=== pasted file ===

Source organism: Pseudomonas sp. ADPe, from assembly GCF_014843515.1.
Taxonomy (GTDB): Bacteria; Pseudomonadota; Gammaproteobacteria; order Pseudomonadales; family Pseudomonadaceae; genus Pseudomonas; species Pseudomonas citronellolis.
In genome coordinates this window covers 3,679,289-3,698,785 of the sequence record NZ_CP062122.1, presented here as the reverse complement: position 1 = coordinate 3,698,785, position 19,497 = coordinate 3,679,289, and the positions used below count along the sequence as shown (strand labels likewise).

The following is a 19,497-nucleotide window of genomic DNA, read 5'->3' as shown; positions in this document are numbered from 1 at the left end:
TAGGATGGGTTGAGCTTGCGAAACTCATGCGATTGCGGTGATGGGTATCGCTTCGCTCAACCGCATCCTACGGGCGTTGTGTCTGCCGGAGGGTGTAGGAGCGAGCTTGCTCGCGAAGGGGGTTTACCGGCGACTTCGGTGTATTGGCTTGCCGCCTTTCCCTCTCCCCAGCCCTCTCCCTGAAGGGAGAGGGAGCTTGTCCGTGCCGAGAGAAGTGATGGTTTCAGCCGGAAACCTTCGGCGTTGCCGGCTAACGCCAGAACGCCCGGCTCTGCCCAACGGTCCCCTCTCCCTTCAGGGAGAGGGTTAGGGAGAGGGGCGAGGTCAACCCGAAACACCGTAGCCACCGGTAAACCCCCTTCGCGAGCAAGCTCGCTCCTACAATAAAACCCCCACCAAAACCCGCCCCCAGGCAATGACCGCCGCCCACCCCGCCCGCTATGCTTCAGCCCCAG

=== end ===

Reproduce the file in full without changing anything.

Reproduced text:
Source organism: Pseudomonas sp. ADPe, from assembly GCF_014843515.1.
Taxonomy (GTDB): Bacteria; Pseudomonadota; Gammaproteobacteria; order Pseudomonadales; family Pseudomonadaceae; genus Pseudomonas; species Pseudomonas citronellolis.
In genome coordinates this window covers 3,679,289-3,698,785 of the sequence record NZ_CP062122.1, presented here as the reverse complement: position 1 = coordinate 3,698,785, position 19,497 = coordinate 3,679,289, and the positions used below count along the sequence as shown (strand labels likewise).

The following is a 19,497-nucleotide window of genomic DNA, read 5'->3' as shown; positions in this document are numbered from 1 at the left end:
TAGGATGGGTTGAGCTTGCGAAACTCATGCGATTGCGGTGATGGGTATCGCTTCGCTCAACCGCATCCTACGGGCGTTGTGTCTGCCGGAGGGTGTAGGAGCGAGCTTGCTCGCGAAGGGGGTTTACCGGCGACTTCGGTGTATTGGCTTGCCGCCTTTCCCTCTCCCCAGCCCTCTCCCTGAAGGGAGAGGGAGCTTGTCCGTGCCGAGAGAAGTGATGGTTTCAGCCGGAAACCTTCGGCGTTGCCGGCTAACGCCAGAACGCCCGGCTCTGCCCAACGGTCCCCTCTCCCTTCAGGGAGAGGGTTAGGGAGAGGGGCGAGGTCAACCCGAAACACCGTAGCCACCGGTAAACCCCCTTCGCGAGCAAGCTCGCTCCTACAATAAAACCCCCACCAAAACCCGCCCCCAGGCAATGACCGCCGCCCACCCCGCCCGCTATGCTTCAGCCCCAG